Lately there’s been deluge of articles about parenting styles. Or maybe it’s just that so many of my new-parent friends are social media mavens; thus I get hit with it everywhere I look. Regardless, it makes my head spin.
The funny thing about these articles: I have a sneaking suspicion we’re all just seeking info that pats ourselves on the back, while voyeuristically chastising the styles we don’t like.
I’m curious: Have any of you ever changed your opinion based on a something you read on the Internet?
There is one good thing I’ve discovered from these articles. They’ve made me stop thinking about the kind of parent I want to be and focus on the real goal: the kind of person I’d like to raise.
Here’s what I settled on: BRAVE. A she-knight. A happy she-knight.
By contrast, I was raised somewhere between tiger cub and helicopter landing pad. I was the all-A student sweeping the award ceremonies, spurred on from one accolade to the next, propelled by other people’s expectations of me. Perfection was the goal, not fulfillment or happiness.
I can’t blame my parents. They had the best intentions. They figured perfection would lead to success … ergo prestige, money, and security … ergo happiness. For many years, I thought that, too.
Then my first semester at Northwestern, I got a C. It was the hardest grade I’d ever worked for. And you know what? That “satifactory” was my best, and it made me happy. There was power and certainty in that awareness. It was the beginning of an essential life lesson I’ve been learning ever since.
That’s why I’m trying to make a living writing for myself rather than some marketing department. It’s less than half the money, but quadruple the satisfaction.
You don’t have to be perfect. No one is. But if you want to be happy, you have to be brave. And the psychological research is with me on this. According to the findings of Dr. Jean Twenge, among others, the best predictors of fulfillment and success are perseverance and resilience.
Similarly, in Gottlieb’s popular anti-helicopter-parenting article, she argues that parents need to come to terms with the fact that their “best” parenting efforts should really fall somewhere between doing too little and too much—for both the sake of the parent and the child.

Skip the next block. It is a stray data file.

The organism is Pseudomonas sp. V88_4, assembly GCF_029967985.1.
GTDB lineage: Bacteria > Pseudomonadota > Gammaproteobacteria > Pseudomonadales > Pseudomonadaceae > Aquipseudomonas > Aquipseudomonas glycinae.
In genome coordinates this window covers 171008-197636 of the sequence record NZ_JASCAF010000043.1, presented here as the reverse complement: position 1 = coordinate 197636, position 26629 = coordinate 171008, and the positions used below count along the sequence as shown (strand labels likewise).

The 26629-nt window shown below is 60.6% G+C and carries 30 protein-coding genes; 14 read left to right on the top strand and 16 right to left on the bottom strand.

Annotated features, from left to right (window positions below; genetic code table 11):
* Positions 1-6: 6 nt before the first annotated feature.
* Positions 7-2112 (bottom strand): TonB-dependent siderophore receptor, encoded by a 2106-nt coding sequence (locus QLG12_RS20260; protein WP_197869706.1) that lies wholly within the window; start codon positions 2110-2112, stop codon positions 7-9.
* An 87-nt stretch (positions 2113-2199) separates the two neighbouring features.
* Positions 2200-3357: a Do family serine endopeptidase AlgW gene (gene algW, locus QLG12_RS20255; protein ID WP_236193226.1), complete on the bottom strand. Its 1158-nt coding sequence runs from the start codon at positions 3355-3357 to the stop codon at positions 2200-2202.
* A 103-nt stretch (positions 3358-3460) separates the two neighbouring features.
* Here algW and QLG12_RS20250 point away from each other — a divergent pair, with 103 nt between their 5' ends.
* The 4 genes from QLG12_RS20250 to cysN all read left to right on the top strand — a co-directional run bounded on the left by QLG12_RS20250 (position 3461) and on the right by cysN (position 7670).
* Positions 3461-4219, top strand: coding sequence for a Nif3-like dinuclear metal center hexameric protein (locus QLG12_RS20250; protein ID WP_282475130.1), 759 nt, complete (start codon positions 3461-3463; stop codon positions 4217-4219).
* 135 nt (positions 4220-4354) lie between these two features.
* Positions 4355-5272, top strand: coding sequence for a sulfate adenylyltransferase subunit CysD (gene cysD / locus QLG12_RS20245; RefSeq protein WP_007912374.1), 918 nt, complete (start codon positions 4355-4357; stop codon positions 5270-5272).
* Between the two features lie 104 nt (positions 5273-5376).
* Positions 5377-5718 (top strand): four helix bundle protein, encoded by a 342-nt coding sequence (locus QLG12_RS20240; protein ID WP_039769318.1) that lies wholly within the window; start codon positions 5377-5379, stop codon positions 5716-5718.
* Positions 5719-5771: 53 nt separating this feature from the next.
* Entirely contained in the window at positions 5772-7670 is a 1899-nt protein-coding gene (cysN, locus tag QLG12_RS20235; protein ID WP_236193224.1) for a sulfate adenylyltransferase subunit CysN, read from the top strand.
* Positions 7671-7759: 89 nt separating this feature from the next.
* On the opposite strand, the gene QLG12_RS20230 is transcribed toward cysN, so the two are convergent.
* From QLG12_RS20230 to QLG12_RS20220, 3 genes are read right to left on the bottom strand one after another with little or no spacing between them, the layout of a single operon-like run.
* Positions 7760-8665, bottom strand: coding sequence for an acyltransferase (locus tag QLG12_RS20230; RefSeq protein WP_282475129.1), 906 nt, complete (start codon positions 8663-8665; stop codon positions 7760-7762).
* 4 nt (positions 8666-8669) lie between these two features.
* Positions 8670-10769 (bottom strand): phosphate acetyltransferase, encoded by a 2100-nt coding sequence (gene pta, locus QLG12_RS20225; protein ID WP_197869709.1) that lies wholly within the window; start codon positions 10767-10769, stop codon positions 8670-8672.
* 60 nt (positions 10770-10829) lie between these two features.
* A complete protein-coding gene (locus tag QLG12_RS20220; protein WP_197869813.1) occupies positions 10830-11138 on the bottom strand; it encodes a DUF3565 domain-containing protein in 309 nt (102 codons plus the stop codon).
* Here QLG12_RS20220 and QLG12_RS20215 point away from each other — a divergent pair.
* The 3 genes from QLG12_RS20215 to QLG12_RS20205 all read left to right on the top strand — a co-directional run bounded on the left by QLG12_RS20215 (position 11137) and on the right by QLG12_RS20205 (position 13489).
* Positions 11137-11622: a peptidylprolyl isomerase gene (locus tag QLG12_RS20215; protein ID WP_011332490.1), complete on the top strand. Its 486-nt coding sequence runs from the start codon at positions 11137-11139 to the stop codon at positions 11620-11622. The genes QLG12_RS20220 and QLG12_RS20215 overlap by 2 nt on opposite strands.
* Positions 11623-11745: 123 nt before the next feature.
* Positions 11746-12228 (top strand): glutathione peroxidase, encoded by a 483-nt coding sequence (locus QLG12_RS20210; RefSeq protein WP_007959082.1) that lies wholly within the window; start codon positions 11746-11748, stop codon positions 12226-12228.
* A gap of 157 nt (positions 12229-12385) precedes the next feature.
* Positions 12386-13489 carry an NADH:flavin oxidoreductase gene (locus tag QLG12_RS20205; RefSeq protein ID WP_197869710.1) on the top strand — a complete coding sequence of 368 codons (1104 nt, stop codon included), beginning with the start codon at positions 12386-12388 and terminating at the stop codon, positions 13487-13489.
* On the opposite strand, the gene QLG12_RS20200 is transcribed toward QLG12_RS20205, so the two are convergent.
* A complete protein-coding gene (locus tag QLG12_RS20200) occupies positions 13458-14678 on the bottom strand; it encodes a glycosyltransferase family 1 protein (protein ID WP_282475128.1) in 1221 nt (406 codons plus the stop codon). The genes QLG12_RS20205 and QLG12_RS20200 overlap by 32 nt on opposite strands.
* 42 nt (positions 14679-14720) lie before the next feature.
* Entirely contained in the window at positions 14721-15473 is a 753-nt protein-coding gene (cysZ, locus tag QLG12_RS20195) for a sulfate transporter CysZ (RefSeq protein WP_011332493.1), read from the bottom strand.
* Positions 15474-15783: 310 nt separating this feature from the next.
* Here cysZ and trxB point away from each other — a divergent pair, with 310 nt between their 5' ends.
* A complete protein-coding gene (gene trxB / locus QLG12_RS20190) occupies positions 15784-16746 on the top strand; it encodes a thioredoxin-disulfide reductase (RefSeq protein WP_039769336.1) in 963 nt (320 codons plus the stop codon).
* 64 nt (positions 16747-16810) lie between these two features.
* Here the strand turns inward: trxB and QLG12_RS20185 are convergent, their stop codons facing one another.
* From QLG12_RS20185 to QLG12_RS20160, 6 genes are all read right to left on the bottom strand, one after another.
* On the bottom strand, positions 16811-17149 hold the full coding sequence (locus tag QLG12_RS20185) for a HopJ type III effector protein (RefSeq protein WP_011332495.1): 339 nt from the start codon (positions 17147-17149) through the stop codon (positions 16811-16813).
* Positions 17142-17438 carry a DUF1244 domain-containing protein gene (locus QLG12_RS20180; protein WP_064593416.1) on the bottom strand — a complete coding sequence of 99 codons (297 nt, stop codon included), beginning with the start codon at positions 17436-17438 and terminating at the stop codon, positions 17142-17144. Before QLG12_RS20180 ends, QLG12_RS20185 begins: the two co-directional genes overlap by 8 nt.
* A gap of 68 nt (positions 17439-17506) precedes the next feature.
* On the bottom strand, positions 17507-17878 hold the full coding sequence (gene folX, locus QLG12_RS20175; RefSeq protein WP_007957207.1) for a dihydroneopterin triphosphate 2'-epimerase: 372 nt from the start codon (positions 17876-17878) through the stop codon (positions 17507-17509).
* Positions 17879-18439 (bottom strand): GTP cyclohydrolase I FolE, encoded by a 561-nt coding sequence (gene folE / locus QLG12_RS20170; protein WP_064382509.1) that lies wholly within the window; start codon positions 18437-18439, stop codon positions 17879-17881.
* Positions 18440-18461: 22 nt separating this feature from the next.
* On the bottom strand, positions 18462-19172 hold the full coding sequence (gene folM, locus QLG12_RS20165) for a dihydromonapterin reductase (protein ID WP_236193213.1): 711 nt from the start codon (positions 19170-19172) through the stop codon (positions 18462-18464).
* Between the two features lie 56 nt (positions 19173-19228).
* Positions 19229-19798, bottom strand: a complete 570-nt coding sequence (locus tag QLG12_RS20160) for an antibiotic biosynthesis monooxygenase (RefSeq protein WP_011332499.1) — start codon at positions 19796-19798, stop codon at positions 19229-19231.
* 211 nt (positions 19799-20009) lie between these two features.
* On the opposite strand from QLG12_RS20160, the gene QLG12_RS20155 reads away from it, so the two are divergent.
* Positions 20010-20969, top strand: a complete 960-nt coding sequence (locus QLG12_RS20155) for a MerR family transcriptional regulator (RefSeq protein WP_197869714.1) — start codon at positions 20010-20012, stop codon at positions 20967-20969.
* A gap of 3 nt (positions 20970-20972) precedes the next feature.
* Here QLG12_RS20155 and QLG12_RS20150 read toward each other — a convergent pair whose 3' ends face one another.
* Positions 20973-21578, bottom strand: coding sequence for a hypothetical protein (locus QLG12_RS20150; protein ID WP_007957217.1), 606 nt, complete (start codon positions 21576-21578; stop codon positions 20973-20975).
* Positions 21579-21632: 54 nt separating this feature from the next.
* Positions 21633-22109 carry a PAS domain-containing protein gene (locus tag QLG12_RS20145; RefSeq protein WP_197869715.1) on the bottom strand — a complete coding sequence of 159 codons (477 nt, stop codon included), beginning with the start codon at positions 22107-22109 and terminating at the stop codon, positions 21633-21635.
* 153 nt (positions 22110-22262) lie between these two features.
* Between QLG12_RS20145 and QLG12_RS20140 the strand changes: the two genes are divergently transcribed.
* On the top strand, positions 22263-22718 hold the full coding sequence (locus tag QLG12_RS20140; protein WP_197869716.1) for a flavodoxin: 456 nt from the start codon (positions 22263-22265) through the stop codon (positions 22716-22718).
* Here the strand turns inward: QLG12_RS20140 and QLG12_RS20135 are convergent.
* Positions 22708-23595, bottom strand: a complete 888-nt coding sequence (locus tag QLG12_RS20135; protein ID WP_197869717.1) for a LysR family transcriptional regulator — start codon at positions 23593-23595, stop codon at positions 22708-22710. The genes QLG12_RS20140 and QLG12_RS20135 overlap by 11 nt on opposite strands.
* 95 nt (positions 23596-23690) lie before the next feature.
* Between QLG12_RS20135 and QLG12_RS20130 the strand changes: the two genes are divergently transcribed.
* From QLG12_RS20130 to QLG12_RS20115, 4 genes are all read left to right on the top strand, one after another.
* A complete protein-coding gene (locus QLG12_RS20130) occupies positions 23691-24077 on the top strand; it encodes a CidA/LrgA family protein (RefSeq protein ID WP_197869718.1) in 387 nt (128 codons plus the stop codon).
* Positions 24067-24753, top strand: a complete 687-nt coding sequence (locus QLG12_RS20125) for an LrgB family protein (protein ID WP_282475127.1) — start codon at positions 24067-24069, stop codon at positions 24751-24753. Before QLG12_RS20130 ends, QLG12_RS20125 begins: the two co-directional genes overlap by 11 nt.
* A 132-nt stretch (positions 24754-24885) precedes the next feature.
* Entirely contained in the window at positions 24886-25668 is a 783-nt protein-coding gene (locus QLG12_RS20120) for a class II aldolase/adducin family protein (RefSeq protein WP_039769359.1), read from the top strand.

For the children, too much protection from failure chips away at their “psychological immunity,” which they’ll need as adults. (Dan Gilbert also explored this phenomenon in his enlightening TED Talk on happiness).
For the parents, trying too hard causes stress, demonstrating to their kids that they overvalue the unrealistic pursuit of perfection and undervalue happiness, both their children’s and their own.
It takes bravery to aim for a parenting style somewhere in between. When you do, you turn your back on the “experts” and trust yourself.
Gottlieb theorized that this fear to be a less-than-perfect parent comes from “the hopeful belief that if we just make the right choices, that if we just do things a certain way, our kids will turn out to be not just happy adults, but adults that make us happy.‘”
I refuse to rely on my daughter’s happiness for my own. That’s unfair to her and to me (not to mention that it could set up an unhappy domino effect for her kids some day). Rather, I want to give her the tools to construct her own meaning of happiness and try to show her a good example through the way I live my own life.
I don’t want a pretty princess on a golden pedestal waiting for her white knight (or me) to save her every time she falls. I’d rather show her how to fall gracefully, get back up on her own horse, and ride off into the sunset, appreciating it all the more. Hopefully, she’ll lend a hand to other brave adventurers along the way, too.
With our children, as with ourselves as parents, let’s acknowledge our failures just as much as our triumphs.
Read the parenting articles or don’t. Pick a parenting style or don’t. Or make your own. Or blend them all up (literally or figuratively).
Just be brave enough to see past the means to the end: a happy, fulfilled, healthy person.
By recognizing the unavoidable pitfalls, confusion, and everyday bravery of being a parent, there’s so much more that we can learn about ourselves and teach our kids.
As Joseph Campbell said, “Where you stumble, there lies your treasure.”